Wednesday, December 14, 2005

preservation (an untruth)

There's something I've got to say. And my interrogator waits. He waits for this something just as I do. He waits and grows impatient, waits and grows antsier just as I do. He sits across the table from me in this tiny room with the acrid air. He sits opposite me with his arms crossed before him on the rotting wooden table just as I do. There's something I've got to say. We both know it, but neither of us knows what the something is yet. But I've got to say it.

The chemical nature of the smell takes me back to my time in Darfur. And my work there. And the time that dog with three legs led me back to that beautiful deaf girl. Sweet and kind. Seemingly. Generous, having let me stay in her parent's guest room for awhile, allowing me a break from the detachment. She was all of these things - for a time. That summer, I spent my free hours learning sign language so that I might get to know her on a deeper level, only to find that she was irreparably crazy, hated me, and wanted me to leave her parent's house immediately. To this day, I'm stuck with the knowledge of this language - this useless chunk of data taking up precious memory - to remind me.

My interrogator waits. And beyond the darkened doorway behind him, there are the shuffling steps of the others who also wait. Kicking up dust, they wait for my words, wait for me to speak. They grow restless. The irritable furrow of my interrogator's dark brow reminds me of a little trip I took to Papua New Guinea. And my work there. And the look on the face of my mistress's father right before he chased me out of the house and down the street with an axe. It was the first time I'd been chased by someone who really, truly, wanted to kill me. It's a feeling that I will not soon forget.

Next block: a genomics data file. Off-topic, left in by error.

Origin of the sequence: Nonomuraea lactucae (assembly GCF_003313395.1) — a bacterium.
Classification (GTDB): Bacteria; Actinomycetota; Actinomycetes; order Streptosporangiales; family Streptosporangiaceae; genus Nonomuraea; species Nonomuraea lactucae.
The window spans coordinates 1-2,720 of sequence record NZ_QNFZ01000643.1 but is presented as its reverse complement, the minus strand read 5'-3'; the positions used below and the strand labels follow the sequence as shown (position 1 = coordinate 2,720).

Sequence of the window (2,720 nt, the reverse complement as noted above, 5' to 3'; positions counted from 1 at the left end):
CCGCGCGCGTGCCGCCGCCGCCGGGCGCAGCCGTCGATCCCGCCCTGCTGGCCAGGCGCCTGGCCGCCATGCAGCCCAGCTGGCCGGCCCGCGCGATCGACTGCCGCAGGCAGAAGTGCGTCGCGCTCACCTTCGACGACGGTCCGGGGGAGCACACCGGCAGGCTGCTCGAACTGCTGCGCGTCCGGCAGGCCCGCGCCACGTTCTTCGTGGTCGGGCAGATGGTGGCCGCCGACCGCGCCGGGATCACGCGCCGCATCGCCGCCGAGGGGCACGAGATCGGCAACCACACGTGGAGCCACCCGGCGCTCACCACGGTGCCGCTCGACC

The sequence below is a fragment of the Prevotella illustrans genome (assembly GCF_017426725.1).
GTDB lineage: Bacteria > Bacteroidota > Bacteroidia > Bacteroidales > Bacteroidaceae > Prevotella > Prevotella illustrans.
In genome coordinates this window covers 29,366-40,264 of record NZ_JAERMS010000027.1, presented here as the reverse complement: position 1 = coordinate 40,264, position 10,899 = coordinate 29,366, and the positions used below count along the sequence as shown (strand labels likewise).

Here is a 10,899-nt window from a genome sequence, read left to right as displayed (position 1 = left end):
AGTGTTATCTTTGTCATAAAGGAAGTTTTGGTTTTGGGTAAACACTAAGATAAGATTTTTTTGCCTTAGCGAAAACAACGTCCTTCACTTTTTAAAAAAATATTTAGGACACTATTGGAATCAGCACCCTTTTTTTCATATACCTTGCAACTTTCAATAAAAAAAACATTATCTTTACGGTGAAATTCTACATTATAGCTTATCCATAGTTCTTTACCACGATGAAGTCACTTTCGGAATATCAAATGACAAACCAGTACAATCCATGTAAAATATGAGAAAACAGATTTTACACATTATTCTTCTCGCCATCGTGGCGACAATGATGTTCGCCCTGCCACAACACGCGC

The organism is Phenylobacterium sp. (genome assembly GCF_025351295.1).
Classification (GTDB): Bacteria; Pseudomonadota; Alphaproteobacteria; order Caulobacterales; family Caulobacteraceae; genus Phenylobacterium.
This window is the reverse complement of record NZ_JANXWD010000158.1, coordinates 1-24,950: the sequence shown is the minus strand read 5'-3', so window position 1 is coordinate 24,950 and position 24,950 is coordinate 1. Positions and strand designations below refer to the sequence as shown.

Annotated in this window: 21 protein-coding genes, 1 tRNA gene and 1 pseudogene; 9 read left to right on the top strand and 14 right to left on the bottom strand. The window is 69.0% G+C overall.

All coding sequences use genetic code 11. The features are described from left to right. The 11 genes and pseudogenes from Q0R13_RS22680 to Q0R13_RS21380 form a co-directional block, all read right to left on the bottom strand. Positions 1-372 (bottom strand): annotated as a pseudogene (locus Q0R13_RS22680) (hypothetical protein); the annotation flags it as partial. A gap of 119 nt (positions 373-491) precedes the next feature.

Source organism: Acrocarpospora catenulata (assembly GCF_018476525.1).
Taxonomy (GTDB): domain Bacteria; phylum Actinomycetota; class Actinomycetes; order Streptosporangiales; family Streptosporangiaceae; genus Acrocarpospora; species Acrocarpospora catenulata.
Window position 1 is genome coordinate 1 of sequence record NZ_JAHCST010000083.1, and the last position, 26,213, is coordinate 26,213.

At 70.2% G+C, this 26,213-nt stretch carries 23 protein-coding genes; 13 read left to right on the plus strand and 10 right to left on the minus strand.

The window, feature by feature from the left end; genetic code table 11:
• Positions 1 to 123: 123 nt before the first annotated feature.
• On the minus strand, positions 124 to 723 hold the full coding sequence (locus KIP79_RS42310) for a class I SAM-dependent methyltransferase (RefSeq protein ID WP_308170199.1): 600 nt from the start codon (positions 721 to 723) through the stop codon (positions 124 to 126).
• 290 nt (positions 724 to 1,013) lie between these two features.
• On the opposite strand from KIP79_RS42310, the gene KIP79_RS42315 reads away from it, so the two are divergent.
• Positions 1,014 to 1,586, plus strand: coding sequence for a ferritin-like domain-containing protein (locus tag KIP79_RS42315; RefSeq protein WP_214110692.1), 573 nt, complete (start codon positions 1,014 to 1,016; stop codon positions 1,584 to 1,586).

Finally, I say it: "I really loved her."

I say it, and as I do so, I can feel the tension in the room break. Gasps from outside the room, from beyond the threshold of that darkened doorway. My interrogator's stony face breaks into a grin, I'm clapped on the shoulder with a giant hand, and he says something, loudly, in a language I don't understand. There are cheers. There is applause.

"I really think I loved her."

I've been trained to choose my words carefully.

No comments:

Post a Comment